A quick look over the shoulder, and I see the one thing you never want to see in a race—no one’s behind me. I put my head down, partly to grind out the final couple laps, but mostly in shame. I’m humiliating myself. The four hundred meter track seems to be measured long. I haven’t hit splits this slow all year. In an eight-lap race, it’s an ominous sign when you’re hardly holding on after just two. I hit that point in the race when I see the lap-count and question if I can make it to the finish.
There are periods during any race when you have time to think, time to doubt, and time to talk yourself out of the competition. But running is a thinking man’s sport. For every interval, for all the long runs, and for each mile, there is something equally important that contributes to your performance—your mentality. Confidence is key. Stepping on the line, when that gun goes off, the miles of training run to get you to a specific point become negligible. If there is a lack of self-assurance to compliment and carry your physical fitness, then success becomes an impossibility. Sometimes, that belief is the solution to the dodo’s conundrum. Without the innate and genuine faith in one’s own training, the possibility of flight is dwindled and lost in the process. But confidence cannot be faked; it’s not something of which you can convince yourself on race day. You have it, or you don’t.
Before that race at states my junior year, I was in the midst of a breakout season. A month prior, I had two big breakthroughs; a 1600 in 4:16 and an 8:37 3k. Workouts were going great, races were falling into place. But as the season began to wind down, uncertainty slowly crept into the back of my head. The two years before I had fallen victim to a mid-season peak. And now I was anxious about the possibility of reliving those collapses in dramatic fashion. Even though I was showing no signs of slowing down, my skepticism grew and grew until it manifested itself at the worst time possible—in the middle of a race, once things began to hurt.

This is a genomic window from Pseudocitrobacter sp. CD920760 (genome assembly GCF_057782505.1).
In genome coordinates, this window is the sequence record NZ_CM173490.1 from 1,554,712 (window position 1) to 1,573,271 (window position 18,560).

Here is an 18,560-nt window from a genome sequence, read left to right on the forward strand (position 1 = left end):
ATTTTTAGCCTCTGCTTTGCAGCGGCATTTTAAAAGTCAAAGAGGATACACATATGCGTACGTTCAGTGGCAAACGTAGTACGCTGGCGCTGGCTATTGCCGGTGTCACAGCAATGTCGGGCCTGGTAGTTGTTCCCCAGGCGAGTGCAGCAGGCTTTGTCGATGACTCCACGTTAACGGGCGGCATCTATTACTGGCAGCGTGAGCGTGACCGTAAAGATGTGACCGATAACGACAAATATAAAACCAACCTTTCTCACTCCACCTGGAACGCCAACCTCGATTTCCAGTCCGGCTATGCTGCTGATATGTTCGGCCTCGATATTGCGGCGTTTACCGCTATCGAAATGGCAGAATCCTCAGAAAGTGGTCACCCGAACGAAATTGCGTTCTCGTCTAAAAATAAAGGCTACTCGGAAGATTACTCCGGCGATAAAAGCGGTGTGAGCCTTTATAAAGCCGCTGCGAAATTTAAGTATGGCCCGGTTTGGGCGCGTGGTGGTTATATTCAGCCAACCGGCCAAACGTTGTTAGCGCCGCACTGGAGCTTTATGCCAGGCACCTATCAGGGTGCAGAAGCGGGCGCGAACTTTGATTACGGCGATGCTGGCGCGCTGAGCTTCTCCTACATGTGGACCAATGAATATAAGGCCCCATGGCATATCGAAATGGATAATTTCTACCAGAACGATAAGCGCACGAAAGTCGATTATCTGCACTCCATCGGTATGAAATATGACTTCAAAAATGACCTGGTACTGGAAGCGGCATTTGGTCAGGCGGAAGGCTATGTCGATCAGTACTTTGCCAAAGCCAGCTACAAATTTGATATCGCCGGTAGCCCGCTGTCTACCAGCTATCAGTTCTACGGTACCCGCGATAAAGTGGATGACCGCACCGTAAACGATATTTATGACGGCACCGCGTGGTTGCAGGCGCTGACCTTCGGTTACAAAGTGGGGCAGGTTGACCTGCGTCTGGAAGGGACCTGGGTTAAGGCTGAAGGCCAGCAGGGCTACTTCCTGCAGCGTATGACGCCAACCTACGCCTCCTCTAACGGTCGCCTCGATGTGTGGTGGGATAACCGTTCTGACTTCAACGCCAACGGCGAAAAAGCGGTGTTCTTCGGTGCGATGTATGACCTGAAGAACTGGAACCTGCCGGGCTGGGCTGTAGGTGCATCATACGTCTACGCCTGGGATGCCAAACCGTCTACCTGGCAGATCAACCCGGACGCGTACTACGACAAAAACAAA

Beforehand my coach preached about the dangers of pessimism, and admonished me for what he thought could become a psychosomatic failure. Despite his warnings, the necessary confidence was absent, and doubt was getting the best of me. With just two hundred meters remaining, I muster up a kick, for pride. I finish in second to last. I walk off the track with my head hanging in embarrassment. I beat myself.
The next day I sit alone on the bus ride home, and I am forced to confront my own failure. I’m given hours to myself; to reevaluate and contemplate my next step. Unfortunately, in addition to that abysmal 3200, I botched my chance at redemption in the 1600 the day after. My head is resting against the window, my legs still filled with lead and my mind spinning. I’m exhausted. I wrestle with the various rationalizations and reasons for my poor showing. I examine my training log. I assess the details of each day with scrutiny. How did I manage to collapse into the same trap yet again? I continue to over think.
There was one week until outdoor nationals. I sat my parents down and explained to them that I was unsure of whether or not I should go. I did my best to explain to them [as non-runners] what it means to burn out in a season. The situation was hopeless; at least I made it appear so. It would inevitably be a waste of time and money to fly to North Carolina only to dwindle further. They called my coach to gauge his impressions. In the same sagacious manner as always, he knew that if I could not be convinced of my own ability to run fast, that it would never happen.